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Successful Shareowner Engagements Improve Company Performance
By Steve Schueth

Three leading academics have tied positive market performance to corporate social responsibility (CSR) activities at major publicly traded U.S. companies.  Their research netted them the Moskowitz Prize at the 23rd annual SRI Conference.

This year's prize-winning paper, Active Ownership, was authored by Elroy Dimson, emeritus professor of finance, London Business School; Oğuzhan Karakaş, assistant professor, Carroll School of Management, Boston College; and Xi Li, assistant professor, Fox School of Business, Temple University.

Dimson, Karakaş, and Li examined privately compiled data on environmental, social, and governance engagements between 1999 to 2009.  Their findings provide new evidence of the value of shareowner engagement on CSR issues.  Targeted firms experienced improvements in operating performance, profitability, efficiency, and governance indices after successful engagements.

The authors analyzed 2,152 engagements on environmental, social, and corporate governance (ESG) issues, with 613 U.S.-based corporations.  It found that successful engagement led to abnormal positive returns of 4.4% (also known as excess returns, or “alpha”).  Overall, abnormal returns averaged 1.8%; no positive market returns were discerned from unsuccessful engagements.  The positive returns documented were most pronounced for engagements on the themes of corporate governance and climate change.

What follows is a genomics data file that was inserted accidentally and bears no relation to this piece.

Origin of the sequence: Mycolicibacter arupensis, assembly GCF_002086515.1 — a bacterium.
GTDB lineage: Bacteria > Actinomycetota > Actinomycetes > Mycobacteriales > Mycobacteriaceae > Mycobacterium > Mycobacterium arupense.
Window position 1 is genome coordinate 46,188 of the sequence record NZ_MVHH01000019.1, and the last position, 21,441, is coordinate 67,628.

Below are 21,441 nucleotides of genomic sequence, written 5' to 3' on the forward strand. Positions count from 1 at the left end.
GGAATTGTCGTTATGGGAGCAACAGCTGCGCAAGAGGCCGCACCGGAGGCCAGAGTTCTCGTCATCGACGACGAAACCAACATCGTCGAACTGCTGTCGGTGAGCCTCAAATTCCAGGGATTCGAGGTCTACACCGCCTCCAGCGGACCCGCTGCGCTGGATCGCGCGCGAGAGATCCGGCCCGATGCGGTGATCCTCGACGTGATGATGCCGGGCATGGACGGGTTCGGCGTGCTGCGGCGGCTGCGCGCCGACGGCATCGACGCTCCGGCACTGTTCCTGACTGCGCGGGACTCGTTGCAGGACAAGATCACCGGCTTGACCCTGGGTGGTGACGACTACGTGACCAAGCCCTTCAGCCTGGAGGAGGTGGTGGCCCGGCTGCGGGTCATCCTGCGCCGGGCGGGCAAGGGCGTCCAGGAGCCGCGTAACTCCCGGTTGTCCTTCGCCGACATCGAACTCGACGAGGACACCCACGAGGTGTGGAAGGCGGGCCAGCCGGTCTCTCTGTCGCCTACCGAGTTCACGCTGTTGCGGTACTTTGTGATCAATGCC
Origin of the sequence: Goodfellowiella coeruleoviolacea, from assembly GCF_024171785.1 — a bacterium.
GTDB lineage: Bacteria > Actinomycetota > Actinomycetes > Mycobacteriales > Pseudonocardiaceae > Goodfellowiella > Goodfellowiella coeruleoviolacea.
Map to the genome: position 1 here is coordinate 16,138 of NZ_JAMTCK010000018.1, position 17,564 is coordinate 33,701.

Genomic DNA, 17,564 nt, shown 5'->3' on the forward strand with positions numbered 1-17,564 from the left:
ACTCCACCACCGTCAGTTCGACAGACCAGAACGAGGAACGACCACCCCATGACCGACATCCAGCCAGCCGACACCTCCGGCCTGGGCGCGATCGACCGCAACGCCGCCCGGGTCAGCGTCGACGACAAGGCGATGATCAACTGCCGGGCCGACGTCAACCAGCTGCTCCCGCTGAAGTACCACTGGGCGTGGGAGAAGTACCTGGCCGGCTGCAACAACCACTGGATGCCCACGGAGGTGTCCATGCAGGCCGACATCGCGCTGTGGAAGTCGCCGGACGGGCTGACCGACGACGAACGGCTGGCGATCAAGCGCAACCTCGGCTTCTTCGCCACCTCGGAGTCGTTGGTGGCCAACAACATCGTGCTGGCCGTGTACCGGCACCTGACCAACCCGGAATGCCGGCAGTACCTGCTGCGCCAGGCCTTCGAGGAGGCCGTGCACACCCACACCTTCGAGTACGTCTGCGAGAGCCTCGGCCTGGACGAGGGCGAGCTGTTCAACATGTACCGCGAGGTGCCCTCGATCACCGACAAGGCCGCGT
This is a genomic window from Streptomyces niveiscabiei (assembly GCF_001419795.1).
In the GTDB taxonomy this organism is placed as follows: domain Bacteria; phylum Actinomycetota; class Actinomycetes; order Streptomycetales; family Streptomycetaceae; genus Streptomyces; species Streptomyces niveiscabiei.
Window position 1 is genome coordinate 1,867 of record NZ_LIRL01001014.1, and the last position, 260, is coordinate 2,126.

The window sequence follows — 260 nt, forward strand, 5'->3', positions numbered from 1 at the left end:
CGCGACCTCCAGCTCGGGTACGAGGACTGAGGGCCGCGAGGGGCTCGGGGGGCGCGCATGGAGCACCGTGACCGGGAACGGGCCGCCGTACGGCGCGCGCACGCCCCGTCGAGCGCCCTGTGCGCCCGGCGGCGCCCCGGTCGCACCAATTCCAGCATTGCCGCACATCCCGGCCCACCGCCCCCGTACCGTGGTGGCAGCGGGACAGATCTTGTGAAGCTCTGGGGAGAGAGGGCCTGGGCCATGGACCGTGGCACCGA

The Moskowitz Prize encourages and recognizes outstanding academic research on matters germane to the field of responsible investing.  Awarded annually at The SRI Conference, produced by First Affirmative Financial Network, it’s the only global academic prize recognizing outstanding quantitative research in the field of sustainable, responsible, impact (SRI) investing.

Posted: October 11, 2012